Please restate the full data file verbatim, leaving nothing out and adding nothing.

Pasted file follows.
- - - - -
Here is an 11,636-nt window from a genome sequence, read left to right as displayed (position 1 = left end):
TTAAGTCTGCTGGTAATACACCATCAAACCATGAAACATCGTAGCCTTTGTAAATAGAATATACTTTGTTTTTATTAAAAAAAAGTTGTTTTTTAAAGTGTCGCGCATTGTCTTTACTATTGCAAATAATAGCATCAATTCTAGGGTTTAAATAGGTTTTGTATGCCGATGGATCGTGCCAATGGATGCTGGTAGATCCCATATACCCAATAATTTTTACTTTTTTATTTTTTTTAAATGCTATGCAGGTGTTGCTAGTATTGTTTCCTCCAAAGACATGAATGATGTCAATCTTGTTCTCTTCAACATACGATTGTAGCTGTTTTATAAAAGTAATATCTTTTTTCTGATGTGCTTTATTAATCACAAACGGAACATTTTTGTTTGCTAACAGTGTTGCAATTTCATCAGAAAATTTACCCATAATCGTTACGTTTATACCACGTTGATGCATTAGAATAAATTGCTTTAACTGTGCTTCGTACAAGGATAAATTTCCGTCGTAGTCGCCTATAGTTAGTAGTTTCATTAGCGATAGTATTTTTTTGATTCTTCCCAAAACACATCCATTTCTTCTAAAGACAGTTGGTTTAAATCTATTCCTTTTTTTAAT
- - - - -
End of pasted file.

Here is an 11,636-nt window from a genome sequence, read left to right as displayed (position 1 = left end):
TTAAGTCTGCTGGTAATACACCATCAAACCATGAAACATCGTAGCCTTTGTAAATAGAATATACTTTGTTTTTATTAAAAAAAAGTTGTTTTTTAAAGTGTCGCGCATTGTCTTTACTATTGCAAATAATAGCATCAATTCTAGGGTTTAAATAGGTTTTGTATGCCGATGGATCGTGCCAATGGATGCTGGTAGATCCCATATACCCAATAATTTTTACTTTTTTATTTTTTTTAAATGCTATGCAGGTGTTGCTAGTATTGTTTCCTCCAAAGACATGAATGATGTCAATCTTGTTCTCTTCAACATACGATTGTAGCTGTTTTATAAAAGTAATATCTTTTTTCTGATGTGCTTTATTAATCACAAACGGAACATTTTTGTTTGCTAACAGTGTTGCAATTTCATCAGAAAATTTACCCATAATCGTTACGTTTATACCACGTTGATGCATTAGAATAAATTGCTTTAACTGTGCTTCGTACAAGGATAAATTTCCGTCGTAGTCGCCTATAGTTAGTAGTTTCATTAGCGATAGTATTTTTTTGATTCTTCCCAAAACACATCCATTTCTTCTAAAGACAGTTGGTTTAAATCTATTCCTTTTTTTAAT